Jesus, in the Gospel today, spoke in similar terms -- in symbolic language. I think we have to understand that he was speaking out of his own fear of what was going to happen to him. Remember, this was the last week of his life, and he was aware that people hated him and were going to abuse him, torture him and kill him.
This could have been a time of despair for Jesus. But he spoke in apocalyptic terms, saying: Even though it seems that everything is coming apart, that earthquakes and floods will destroy the world, that violence, terrorism and war will destroy everything -- will destroy me -- I (Jesus) have hope because I have deep confidence in God that it will not be the end. "The Son of Man will return in the fullness of his glory," Jesus said. He was aware that God was going to be with him no matter what happened. He almost despaired; as he hung on the cross, he cried out, "My God, my God, why have you forsaken me?" Deeper down, Jesus knew that God had not forsaken him. God would raise him up.
The message today is really a message of hope. We live in a time, don't we, when you could almost think that evil has triumphed. There is terrorism and war. There are famines and earthquakes -- extreme suffering in so many parts of the world. We might begin to lose hope. Thinking about the stockpiles of weapons that we have amassed here and throughout our world can give us a great sense of despair. Yet, we have to hear this Gospel. Jesus says that no matter the circumstances, no matter how much it may seem that evil is prevailing, God's goodness is still present, is still at work in our midst. And God's goodness will overcome the evil. The suffering will be transformed into the reign of God, with justice, peace, joy and fullness of life all present.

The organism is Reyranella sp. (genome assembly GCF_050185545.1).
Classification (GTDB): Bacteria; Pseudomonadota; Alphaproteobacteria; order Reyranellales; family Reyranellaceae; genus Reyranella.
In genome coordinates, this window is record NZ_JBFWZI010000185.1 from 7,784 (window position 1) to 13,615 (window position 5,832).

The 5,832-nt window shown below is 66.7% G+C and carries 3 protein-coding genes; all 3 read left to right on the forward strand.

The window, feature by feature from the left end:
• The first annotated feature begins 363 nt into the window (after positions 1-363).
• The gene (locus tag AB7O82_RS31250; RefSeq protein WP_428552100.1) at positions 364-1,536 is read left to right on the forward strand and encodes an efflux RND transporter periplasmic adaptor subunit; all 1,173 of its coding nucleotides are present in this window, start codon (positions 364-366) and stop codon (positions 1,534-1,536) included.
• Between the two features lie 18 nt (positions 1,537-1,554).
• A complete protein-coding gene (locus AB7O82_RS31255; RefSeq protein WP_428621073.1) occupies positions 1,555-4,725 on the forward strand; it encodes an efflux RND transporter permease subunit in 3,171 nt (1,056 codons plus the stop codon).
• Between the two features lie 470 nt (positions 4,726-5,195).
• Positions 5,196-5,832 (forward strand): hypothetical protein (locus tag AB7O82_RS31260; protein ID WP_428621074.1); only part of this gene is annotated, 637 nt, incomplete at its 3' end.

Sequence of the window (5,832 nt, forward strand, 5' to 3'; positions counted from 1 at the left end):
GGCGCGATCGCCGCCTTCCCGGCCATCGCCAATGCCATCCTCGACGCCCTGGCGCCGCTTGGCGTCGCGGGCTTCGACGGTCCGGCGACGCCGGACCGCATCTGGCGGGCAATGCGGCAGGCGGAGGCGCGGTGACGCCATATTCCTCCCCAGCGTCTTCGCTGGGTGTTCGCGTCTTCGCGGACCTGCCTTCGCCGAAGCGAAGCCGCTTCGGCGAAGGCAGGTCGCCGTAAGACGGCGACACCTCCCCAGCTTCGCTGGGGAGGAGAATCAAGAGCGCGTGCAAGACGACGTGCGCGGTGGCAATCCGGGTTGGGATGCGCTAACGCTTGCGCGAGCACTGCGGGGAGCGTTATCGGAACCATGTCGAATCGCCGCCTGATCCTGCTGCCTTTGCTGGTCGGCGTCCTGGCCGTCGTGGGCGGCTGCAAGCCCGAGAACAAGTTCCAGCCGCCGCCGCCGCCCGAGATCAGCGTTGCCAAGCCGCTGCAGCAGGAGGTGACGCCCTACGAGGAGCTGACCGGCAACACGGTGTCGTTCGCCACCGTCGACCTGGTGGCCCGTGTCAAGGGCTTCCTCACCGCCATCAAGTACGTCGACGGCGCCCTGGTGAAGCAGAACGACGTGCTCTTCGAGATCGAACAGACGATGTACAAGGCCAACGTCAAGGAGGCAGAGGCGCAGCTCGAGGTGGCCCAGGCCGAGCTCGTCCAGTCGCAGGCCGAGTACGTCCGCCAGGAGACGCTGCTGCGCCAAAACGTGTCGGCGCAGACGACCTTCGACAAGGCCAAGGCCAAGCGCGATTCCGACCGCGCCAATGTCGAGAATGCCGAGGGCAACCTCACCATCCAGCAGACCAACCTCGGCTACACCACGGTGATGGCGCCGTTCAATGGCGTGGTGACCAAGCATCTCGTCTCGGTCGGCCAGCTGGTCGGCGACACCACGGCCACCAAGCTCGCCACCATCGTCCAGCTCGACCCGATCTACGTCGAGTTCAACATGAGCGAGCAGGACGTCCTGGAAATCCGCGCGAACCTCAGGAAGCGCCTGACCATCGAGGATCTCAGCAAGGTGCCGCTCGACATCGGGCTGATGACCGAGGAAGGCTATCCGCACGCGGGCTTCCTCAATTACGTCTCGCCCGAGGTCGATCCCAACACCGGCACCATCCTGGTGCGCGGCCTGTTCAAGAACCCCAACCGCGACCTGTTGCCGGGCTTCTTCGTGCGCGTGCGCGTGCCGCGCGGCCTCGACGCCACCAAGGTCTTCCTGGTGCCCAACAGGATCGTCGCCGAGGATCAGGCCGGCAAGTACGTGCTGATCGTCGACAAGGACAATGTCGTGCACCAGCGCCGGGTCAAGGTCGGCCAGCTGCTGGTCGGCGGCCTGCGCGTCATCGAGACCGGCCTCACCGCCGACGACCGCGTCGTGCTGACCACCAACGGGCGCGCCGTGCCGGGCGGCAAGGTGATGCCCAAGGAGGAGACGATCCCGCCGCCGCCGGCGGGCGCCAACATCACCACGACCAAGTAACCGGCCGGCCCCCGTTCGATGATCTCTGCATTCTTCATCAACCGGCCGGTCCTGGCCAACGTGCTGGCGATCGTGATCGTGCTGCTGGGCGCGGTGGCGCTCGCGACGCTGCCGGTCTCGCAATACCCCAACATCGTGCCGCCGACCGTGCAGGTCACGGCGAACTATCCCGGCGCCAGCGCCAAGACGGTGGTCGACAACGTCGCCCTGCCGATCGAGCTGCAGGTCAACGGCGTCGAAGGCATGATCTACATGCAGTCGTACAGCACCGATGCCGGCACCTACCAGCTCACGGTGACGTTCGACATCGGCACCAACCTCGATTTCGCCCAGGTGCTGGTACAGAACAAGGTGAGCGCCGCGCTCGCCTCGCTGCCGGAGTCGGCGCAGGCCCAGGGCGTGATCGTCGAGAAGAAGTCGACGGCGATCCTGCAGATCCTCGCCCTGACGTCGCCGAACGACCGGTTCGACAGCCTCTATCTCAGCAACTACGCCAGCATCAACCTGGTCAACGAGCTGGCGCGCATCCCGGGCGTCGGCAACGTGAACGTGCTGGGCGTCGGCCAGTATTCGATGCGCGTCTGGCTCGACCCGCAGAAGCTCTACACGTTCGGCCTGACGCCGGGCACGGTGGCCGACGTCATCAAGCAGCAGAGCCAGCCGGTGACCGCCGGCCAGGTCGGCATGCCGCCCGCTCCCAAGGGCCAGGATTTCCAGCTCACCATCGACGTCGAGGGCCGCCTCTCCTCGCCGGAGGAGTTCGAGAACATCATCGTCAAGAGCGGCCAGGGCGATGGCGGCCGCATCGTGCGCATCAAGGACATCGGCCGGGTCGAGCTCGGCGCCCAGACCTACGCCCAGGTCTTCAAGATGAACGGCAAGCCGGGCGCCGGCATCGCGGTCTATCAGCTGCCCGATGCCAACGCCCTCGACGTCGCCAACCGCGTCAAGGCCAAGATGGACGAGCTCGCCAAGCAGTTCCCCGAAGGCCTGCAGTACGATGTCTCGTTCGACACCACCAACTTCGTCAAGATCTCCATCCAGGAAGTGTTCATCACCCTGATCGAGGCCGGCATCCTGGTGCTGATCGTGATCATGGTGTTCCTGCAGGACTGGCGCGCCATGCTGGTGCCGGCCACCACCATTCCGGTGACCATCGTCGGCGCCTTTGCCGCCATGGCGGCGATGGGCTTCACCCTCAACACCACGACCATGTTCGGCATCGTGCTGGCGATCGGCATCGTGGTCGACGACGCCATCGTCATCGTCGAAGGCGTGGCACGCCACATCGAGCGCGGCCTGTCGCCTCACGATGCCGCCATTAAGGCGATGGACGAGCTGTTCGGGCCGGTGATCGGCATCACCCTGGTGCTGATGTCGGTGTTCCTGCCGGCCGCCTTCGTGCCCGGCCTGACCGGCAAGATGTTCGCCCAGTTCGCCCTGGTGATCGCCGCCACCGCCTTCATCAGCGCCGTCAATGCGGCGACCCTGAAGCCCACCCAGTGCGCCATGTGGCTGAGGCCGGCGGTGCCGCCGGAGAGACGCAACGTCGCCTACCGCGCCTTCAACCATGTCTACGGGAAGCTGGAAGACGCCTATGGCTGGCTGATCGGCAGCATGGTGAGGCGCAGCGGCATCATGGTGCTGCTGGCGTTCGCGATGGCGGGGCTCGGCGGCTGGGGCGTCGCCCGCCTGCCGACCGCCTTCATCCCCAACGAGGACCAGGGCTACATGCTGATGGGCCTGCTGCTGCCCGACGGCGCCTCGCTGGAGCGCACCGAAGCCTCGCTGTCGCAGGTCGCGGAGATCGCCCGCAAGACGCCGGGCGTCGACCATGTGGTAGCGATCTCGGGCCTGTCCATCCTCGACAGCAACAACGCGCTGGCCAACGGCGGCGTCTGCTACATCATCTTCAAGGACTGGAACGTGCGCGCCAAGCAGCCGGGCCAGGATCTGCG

We might think: Well, that sounds good, but it is really pie in the sky. We have to go through all of this agony, suffering and death, and then at the end of time, God will make everything OK. So we just let ourselves suffer in agony and death. But if we read the Gospel carefully, we see that the message isn't just about the end of time. Jesus said we must be aware that this generation will not pass away before these things happen. He was talking about his own generation. He said, "This generation will not pass away until the reign of God begins to happen."
That reminds us of what Jesus said at the very beginning of his public life. We need to take his words seriously: "The reign of God is at hand. The reign of God is ready to break forth."
Again, remember, the reign of God is a time of the fullness of life: a time of joy and peace, a time of love and goodness. The reign of God is at hand. But Jesus continued: "Change your lives! When that happens, you will enter into the reign of God." The reign will begin when we change our lives and follow the way of Jesus. When we change, we will begin to know the peace, the joy, the love, the goodness of God in our own hearts and in our own lives. No matter what is happening around us. No matter what is happening to us.
And this generation will not pass away until these things begin to happen.
Today's lesson gives two clear guides as to how we must change our lives. They are foundational parts of the message of Jesus, and we have reflected on them before.
In the first lesson from the prophet Daniel, we are told: Those who acquire the knowledge -- that is, the knowledge to understand God -- will shine like the brilliance of the firmament, and those who teach people to be just will shine like the stars for all eternity.
Justice is one of the ways we begin to enter into the reign of God. When we teach justice; when we act justly; when we try to change our world and our own lives in pursuit of just actions, justice begins to prevail. There are many ways that you and I can begin to act for justice.
A week or two ago, you may remember reading in the press or hearing on the newscasts about federal law enforcement people going into Wal-Mart Stores* all over this country to pick up illegal aliens in order to deport them. What was behind all of this was one of the most terrible kinds of injustice.